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Eurozone Retail Sales Growth Remains Robust On Lower Oil Prices, Higher Incomes

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Eurozone retail sales grew for a second straight month in November and at a faster-than-expected pace, supported by lower oil prices and rising wages.

Retail sales rose a seasonally adjusted 0.6 percent from October, when sales increased at the same pace, figures from Eurostat showed Monday. October sales growth was earlier reported as 0.3 percent. Economists had forecast 0.2 percent growth.

Sales of clothing and footwear logged the biggest growth of 2.7 percent followed by those of electrical goods and furniture with an increase of 1.5 percent.

Growth in automotive fuel sales more than doubled to 1.2 percent from 0.5 percent.

Meanwhile, sales of food, drinks and tobacco decreased 0.9 percent, after rising in the previous month.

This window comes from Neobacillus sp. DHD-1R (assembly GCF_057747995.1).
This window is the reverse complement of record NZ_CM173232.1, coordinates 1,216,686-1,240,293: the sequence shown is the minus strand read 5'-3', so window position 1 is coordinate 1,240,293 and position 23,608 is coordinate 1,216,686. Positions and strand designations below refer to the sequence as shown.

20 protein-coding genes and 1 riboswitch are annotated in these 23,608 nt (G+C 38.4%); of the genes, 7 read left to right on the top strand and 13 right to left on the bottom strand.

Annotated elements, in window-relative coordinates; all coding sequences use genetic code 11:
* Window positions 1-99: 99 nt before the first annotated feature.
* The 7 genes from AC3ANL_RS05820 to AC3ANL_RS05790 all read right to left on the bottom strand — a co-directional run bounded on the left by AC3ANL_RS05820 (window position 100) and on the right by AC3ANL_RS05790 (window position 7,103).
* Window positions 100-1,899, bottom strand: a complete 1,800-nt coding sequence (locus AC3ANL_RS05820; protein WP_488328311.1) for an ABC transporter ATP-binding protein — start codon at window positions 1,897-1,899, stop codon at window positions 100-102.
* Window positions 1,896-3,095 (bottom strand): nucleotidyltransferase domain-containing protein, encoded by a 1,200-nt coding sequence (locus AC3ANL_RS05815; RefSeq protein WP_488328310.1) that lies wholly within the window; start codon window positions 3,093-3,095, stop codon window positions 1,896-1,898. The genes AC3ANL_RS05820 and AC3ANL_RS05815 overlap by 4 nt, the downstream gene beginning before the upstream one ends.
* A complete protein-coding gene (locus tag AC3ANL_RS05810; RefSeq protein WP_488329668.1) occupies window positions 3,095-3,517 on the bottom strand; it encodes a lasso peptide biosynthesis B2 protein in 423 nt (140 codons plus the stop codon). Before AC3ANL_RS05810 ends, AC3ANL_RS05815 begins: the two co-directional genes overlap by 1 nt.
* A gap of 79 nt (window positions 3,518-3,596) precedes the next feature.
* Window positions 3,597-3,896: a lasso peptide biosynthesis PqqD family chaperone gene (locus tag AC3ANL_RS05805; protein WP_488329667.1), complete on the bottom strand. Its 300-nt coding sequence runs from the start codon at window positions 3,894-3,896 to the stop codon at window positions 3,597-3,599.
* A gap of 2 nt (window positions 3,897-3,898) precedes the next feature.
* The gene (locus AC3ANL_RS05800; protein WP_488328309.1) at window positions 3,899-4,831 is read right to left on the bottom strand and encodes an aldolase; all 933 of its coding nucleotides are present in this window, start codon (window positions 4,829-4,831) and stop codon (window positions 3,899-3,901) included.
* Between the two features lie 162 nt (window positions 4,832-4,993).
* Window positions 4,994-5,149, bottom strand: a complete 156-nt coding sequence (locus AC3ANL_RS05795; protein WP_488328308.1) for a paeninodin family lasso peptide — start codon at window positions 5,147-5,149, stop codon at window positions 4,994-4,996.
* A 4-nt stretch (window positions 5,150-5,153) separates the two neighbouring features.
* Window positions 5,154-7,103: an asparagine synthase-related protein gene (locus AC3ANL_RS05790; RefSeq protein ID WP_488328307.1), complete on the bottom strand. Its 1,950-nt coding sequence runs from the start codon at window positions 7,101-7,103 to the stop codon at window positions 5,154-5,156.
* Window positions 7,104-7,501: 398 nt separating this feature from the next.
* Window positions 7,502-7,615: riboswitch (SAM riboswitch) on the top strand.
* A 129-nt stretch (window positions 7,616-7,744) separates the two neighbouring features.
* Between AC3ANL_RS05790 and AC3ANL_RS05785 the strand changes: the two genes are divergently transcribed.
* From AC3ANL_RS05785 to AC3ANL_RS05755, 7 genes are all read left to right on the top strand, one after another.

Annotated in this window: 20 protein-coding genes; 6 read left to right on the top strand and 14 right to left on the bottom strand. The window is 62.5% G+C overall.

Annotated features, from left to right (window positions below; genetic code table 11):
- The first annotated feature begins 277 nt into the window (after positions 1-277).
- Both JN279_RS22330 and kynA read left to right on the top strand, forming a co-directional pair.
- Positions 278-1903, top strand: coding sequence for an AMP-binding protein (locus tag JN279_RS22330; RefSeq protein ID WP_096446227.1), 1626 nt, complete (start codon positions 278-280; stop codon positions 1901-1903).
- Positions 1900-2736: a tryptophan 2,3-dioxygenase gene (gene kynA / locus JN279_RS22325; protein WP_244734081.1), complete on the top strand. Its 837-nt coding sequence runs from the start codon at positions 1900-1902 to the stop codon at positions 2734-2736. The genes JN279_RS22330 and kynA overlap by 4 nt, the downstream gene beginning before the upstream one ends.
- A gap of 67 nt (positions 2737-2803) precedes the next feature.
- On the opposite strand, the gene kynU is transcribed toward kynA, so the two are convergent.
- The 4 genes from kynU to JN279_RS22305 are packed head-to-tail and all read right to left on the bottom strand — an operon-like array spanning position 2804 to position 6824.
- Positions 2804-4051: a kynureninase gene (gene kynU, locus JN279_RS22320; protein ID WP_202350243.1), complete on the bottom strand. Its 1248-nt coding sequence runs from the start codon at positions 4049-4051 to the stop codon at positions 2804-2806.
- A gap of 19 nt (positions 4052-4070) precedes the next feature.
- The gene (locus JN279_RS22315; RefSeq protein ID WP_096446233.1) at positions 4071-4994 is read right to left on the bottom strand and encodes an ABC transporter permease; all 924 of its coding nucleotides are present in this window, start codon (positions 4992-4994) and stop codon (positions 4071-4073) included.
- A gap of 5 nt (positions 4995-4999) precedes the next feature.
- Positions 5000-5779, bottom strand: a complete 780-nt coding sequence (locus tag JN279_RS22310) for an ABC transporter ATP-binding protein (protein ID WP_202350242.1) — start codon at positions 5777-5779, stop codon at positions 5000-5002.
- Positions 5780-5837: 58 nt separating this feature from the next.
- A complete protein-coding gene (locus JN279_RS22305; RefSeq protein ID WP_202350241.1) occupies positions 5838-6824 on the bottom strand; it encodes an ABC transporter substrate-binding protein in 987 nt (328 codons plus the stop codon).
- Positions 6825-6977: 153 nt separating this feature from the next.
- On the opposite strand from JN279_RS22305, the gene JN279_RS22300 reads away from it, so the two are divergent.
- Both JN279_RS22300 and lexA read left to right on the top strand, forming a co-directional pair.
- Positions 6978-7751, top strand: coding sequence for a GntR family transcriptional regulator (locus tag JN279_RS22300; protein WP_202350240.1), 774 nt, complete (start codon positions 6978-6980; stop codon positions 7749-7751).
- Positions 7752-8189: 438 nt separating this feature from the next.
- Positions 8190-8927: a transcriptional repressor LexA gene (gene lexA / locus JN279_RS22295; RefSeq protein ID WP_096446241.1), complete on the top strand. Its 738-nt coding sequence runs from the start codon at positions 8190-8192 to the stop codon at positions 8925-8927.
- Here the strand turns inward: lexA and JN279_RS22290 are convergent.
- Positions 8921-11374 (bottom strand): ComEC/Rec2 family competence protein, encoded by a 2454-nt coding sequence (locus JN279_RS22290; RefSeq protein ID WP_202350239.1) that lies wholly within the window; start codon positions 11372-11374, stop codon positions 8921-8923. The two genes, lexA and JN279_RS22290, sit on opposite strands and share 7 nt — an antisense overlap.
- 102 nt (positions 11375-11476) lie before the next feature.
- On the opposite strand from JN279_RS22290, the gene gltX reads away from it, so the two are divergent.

Compared to the same month last year, retail sales grew a calendar adjusted 1.1 percent in November, after a 2.3 percent increase in October, revised from 1.7 percent.

In the fourth quarter, euro area retail sales are set for a modest gain after stagnating in the third quarter, ING economist Bert Colijn said.

"Oil prices have dropped significantly and wage growth is on the rise, making real disposable income growth look pretty good for Europeans," the economist said.

"Continued uncertainty will curb the upside potential of household consumption, but at times when most indicators paint a bleak picture of where Eurozone growth is headed, retail sales show that consumption could be an important driver of continued growth."

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